‘I can win matches with both bat and ball,’ says Imad Wasim

Published August 29, 2016
Imad, who boasts a batting average of 52 in nine ODIs, gave Sarfraz a staunch support and took the reins when Sarfraz fell after registering a chanceless 130-ball 105. — AFP
Imad, who boasts a batting average of 52 in nine ODIs, gave Sarfraz a staunch support and took the reins when Sarfraz fell after registering a chanceless 130-ball 105. — AFP

KARACHI: After a disastrous top-order collapse against Eoin Morgan-led England at Lord’s on Sunday, a crucial 7th wicket partnership of 77 runs from 99 balls between Imad Wasim and Sarfraz Ahmed took Pakistan to a respectable total of 251.

England, however, inspired by Joe Root’s 108-ball 89 chased down the total with 15 balls spare to go 2-0 in the five-match series.

Wasim, who later in the day, stood out with two scalps, the most by a Pakistani bowler in an innings, for 38 runs in seven overs, believes that the tourists will come hard in the third One-Day International (ODI) at Nottingham on Tuesday.

Talking to reporters on the eve of the aforementioned contest, Imad said: “We are disheartened by the loss. If we apply our 100 per cent we can be as successful as the Test team,” adding that things are really good in the dressing-room and the team talked about the match.

Pakistan team has come under severe criticism for its mediocre run-rate that sees them post inferior totals as compared to their contemporaries’.

“We were unlucky in the last game as we couldn’t put up a big score… we were three for two in four overs and we ended up scoring 250 which I think is a good score if you are two down for three runs,” Imad said, adding, “We are up for the challenge. Whatever has happened is in the past.”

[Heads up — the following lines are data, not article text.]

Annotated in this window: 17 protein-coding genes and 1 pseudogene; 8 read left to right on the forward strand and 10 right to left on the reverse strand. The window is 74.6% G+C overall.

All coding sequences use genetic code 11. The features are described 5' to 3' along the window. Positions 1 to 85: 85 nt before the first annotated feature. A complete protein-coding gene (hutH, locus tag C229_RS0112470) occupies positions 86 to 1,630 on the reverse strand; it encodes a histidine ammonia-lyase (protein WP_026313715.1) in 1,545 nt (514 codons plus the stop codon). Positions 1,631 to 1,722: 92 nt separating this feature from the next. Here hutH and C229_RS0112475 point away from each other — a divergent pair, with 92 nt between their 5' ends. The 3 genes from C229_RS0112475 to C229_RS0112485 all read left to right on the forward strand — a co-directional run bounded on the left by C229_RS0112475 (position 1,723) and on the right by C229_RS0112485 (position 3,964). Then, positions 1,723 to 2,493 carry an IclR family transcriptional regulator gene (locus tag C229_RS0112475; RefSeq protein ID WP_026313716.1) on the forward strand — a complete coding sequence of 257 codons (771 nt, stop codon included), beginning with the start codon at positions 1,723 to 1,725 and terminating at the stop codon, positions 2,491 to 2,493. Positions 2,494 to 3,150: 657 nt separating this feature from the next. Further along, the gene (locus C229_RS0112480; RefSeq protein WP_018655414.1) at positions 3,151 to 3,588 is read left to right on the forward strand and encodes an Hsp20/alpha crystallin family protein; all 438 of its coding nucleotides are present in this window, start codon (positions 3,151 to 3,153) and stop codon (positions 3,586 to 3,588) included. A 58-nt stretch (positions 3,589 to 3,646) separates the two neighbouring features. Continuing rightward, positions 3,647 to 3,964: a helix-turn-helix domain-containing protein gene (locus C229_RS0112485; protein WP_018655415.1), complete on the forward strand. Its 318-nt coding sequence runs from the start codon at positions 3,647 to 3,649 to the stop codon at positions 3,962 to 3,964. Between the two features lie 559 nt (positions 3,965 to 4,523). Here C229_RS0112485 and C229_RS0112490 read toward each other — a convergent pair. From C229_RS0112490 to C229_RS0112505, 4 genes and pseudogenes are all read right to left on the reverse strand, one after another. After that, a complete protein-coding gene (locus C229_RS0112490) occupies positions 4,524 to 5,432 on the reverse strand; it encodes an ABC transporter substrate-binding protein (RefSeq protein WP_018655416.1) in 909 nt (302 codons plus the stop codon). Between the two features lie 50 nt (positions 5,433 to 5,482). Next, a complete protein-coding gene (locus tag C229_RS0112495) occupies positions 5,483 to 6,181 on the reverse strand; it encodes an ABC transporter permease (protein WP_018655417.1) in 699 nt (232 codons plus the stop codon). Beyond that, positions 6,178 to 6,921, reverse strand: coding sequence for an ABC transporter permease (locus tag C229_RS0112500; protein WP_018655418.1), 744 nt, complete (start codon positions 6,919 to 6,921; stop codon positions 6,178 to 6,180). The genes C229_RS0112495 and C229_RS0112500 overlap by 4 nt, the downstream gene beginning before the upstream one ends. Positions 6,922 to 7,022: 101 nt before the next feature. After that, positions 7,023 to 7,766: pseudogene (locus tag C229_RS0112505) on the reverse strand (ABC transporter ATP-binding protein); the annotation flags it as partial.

Speaking about his own performance, the 27-year-old said: “I can win games with the both bat and ball.”

Imad, who boasts a batting average of 52 in nine ODIs, gave Sarfraz a staunch support and took the reins when Sarfraz fell after registering a chance-less 130-ball 105.

Scoring just three in his first 17 balls, Imad plundered 60 runs from the next 53 balls, hitting five fours and a six.

“I believe in hard work. We're number one and we're really looking forward to putting our rankings up in the one-dayers.” —Reuters
“I believe in hard work. We're number one and we're really looking forward to putting our rankings up in the one-dayers.” —Reuters

“It’s really good to perform but we ended up being the losing side. If I score 30 runs and we win, I will be very happy. I want our team to win.”

To a question regarding the prospects of England all-rounder Ben Stokes bowling in the third match, Imad said, “He is a great cricketer and a genuine all-rounder,” adding, “his inclusion to any side will make it look stronger”.

Imad stressed on the significance of winning the big contests and did not rule out Pakistan’s chances of making a strong comeback.

“We have to show that in big matches like tomorrow. I believe we can come back. We have to work hard, trust ourselves and show our skills in front of the cameras.”

The left-arm orthodox, who remained wicketless against England in the first ODI at Southampton, has bagged seven wickets, which includes his career best five for 14 against Ireland, in his last three matches.

“I believe in hard work. We're number one and we're really looking forward to putting our rankings up in the one-dayers,” Imad commented on Pakistan’s current number nine ranking in ODI ranking.

The Swansea-born looks forward to the final ODI on Sunday scheduled to be held at Cardiff. “I am looking forward to play in Cardiff. I was born there and raised in Islamabad. I came back to play some league cricket in England and Ireland,” Imad revealed.

“I am a true Pakistani; it is just that I was born in Wales.”

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